HP offers free Web server

HP's Internet Server offers more than Apache and IIS, and less than commercial application servers such as iPlanet - but it's free
Written by Charles Babcock, Contributor

Hewlett-Packard has brought out a Java-based Web server that lets users quickly and easily deploy Internet services - and it's free.

HP's new Internet Server, introduced last week, will be given away to all comers, including competitors, in the company's bid to get builders of Web services to follow its technology lead and to get back into a leadership role in both the Java and Web services communities.

Internet Server moves beyond the typical Web server - whether open source Apache or Microsoft Internet Information Server, which primarily serve up HTML pages - but stops short of trying to be a commercial application server - such as Sun Microsystems' iPlanet or BEA Systems' WebLogic, which provide many database services and connection services beyond the Web connection.

"HP's Internet Server is right in between those two," said Martin Marshall, managing director at Zona Research.

HP's Internet Server offers a minimal implementation of a new specification called the Java Services Framework (JSF), which allows users to quickly construct and deploy specialised software services - such as verifying a credit card or checking inventory. And once those services have outlived their usefulness, it kills those services, according to John Capobianco, general manager of strategic marketing for HP's new middleware division.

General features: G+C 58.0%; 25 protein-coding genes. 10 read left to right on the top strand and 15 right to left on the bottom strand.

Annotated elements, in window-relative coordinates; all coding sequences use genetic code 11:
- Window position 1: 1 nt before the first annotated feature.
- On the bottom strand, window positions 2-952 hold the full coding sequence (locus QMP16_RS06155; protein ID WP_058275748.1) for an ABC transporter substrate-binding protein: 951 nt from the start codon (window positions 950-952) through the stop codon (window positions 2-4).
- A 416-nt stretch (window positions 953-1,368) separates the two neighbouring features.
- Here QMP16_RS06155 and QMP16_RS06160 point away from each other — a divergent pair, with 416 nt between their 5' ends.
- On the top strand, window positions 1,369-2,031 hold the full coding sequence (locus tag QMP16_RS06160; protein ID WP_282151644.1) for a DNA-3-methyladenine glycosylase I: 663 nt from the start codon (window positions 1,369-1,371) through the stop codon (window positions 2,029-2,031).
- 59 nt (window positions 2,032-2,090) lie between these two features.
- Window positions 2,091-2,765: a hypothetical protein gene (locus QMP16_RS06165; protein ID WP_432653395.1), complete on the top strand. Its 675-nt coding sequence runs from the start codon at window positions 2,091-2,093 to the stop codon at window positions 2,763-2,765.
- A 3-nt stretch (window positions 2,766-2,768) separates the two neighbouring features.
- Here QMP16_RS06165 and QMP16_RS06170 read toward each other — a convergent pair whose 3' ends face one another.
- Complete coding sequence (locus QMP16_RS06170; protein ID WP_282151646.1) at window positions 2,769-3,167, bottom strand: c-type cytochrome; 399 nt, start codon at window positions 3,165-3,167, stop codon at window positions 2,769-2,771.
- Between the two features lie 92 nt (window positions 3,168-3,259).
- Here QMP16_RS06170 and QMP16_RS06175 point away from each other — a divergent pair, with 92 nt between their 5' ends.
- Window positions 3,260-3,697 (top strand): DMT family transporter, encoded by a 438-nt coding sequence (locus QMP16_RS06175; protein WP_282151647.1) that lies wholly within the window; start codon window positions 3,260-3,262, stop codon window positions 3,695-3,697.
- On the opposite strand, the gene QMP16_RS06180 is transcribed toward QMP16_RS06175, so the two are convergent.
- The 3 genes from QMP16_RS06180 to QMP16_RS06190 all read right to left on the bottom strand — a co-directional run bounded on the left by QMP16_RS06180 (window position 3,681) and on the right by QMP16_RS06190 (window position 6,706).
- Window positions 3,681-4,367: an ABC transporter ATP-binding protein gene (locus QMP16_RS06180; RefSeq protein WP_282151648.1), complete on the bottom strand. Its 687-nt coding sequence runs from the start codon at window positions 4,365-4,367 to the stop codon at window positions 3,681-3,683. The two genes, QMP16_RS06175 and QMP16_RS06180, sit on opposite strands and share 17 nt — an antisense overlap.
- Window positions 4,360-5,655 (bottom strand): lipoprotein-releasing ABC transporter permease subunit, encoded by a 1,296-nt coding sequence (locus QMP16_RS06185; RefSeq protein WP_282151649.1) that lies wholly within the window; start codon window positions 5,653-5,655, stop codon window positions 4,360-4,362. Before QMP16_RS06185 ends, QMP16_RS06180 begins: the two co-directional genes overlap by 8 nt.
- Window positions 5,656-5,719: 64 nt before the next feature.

The server is aimed at fast-paced businesses that want to offer new products or services online at a moment's notice. If the product or service doesn't pan out, the server can be quickly freed for other duties.

HP's Internet Server, among other things, provides a cordoned-off space on the Web server where services with different but closely related characteristics can be built and deployed - such as one service using version 1.2 of the Java Virtual Machine and another using version 1.3 - which quickens applications deployment, Capobianco said. In the past, two separate Web servers would have been implemented to accomplish such partitioning.

JSF was adopted as a technology goal in April by the Sun Microsystems-supervised Java Community Process, where many vendors collaborate on building new Java technology.

JSF supplies a strictly defined framework through which services may be offered using a combination of new Java technologies, such as the Java Naming and Directory Interface or the Embeddor, a means of placing Java-class libraries on a device so they may implement a new service. Within the framework, services may be registered, discovered and brokered for a user, regardless of who produced them, Capobianco said. HP's Internet Server implements the proposed JSF for the first time in its draft, and what may become standard, format.

Sun's representative was against adopting the JSF as a new technology in the April vote, joined by dominant application server vendor BEA, Marshall said. "Why would somebody who already owns a big share of the application server market vote no? This technology could underpin the next generation of application servers," undercutting commercial products, he said. Sun officials could not be reached for comment.

Dwight Davis, vice president of Summit Strategies, said HP's willingness to give Internet Server away was a move to "commoditise" a minimal application server in order to get companies to turn to HP for follow-on technology, including the hardware and Unix operating system, with which it competes with Sun.

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